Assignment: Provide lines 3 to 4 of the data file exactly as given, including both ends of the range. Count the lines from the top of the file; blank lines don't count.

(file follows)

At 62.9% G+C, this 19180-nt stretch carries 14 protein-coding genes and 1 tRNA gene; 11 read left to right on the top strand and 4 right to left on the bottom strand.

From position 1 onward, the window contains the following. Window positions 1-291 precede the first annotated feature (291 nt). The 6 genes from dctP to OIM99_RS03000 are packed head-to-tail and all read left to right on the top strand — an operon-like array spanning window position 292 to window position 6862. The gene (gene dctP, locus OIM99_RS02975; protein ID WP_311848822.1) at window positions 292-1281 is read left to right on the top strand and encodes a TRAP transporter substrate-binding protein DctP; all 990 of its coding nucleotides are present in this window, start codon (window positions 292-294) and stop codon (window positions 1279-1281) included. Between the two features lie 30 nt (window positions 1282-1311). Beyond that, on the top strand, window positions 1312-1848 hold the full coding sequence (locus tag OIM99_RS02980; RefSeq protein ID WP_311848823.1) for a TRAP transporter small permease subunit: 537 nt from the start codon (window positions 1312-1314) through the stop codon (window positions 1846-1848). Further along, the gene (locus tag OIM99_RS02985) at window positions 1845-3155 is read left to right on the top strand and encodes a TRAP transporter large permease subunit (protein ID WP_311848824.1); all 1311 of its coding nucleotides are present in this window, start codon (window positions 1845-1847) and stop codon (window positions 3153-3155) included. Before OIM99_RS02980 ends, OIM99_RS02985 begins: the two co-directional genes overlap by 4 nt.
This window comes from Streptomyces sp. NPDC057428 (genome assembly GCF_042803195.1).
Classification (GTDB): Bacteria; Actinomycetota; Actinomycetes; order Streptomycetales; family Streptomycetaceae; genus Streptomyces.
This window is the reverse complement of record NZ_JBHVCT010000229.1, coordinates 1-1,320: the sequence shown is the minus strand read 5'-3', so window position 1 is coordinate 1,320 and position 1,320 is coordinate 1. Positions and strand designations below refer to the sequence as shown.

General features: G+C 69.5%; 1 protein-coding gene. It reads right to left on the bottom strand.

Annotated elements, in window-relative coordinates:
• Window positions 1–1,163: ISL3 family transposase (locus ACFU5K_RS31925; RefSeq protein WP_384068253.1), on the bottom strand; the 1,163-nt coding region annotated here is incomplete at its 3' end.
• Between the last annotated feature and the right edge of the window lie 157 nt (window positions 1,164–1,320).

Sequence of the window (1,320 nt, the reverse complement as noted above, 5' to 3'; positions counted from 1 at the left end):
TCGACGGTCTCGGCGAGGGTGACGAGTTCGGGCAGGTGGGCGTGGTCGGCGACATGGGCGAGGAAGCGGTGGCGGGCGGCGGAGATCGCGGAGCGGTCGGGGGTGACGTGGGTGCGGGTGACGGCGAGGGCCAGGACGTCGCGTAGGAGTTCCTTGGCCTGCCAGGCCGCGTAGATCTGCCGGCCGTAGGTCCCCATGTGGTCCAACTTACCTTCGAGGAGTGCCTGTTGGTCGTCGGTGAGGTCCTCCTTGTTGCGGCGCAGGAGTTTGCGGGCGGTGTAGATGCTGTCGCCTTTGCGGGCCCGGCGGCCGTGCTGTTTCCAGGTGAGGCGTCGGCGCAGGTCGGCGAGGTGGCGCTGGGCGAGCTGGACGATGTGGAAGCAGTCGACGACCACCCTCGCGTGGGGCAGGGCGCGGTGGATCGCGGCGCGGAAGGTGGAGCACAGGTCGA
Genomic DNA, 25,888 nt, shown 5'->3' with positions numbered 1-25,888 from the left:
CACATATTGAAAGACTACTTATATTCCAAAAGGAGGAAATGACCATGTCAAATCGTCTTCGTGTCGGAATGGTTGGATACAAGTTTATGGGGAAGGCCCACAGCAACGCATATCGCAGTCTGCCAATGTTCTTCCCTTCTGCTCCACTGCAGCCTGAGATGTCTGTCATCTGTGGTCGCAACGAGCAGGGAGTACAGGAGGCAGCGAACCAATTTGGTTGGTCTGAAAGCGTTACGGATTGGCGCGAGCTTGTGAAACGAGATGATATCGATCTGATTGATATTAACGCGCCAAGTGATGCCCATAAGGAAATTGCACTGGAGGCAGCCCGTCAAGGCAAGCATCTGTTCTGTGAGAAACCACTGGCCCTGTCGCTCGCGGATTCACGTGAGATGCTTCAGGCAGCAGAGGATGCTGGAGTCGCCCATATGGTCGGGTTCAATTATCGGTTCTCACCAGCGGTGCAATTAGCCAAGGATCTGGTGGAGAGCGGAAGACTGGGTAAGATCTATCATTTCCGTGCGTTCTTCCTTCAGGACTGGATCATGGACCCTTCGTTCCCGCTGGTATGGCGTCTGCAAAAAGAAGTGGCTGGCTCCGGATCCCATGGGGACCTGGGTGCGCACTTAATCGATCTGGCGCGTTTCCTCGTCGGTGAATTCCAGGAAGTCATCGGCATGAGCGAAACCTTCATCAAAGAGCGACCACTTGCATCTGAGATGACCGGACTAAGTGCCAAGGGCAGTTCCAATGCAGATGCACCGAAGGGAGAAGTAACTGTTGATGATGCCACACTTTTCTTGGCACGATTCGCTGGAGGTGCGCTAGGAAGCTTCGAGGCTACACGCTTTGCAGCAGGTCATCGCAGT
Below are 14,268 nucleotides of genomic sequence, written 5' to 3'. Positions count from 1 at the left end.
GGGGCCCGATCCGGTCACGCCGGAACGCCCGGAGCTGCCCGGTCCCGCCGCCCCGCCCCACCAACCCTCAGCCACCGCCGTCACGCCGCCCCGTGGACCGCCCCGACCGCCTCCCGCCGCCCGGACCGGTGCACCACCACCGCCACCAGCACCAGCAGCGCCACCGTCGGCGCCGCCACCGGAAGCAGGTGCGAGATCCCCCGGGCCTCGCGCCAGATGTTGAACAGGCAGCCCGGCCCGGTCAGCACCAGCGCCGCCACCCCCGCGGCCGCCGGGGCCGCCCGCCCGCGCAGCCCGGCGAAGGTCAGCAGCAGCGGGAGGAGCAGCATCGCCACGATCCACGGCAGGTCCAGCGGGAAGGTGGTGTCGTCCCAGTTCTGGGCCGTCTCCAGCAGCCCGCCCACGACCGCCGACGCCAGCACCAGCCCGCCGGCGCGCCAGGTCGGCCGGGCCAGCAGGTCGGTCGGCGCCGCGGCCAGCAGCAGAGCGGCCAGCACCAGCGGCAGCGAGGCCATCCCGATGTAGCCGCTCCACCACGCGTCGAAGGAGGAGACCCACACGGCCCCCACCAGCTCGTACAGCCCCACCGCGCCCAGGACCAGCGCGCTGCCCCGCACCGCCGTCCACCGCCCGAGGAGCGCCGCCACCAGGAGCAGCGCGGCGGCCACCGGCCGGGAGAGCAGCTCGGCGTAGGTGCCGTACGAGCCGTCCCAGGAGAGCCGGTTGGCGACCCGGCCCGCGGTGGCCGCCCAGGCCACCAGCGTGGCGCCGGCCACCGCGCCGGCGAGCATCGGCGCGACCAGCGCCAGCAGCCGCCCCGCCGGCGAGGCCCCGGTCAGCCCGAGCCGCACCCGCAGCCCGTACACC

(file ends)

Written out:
This window comes from Streptomyces sp. NPDC057428 (genome assembly GCF_042803195.1).
Classification (GTDB): Bacteria; Actinomycetota; Actinomycetes; order Streptomycetales; family Streptomycetaceae; genus Streptomyces.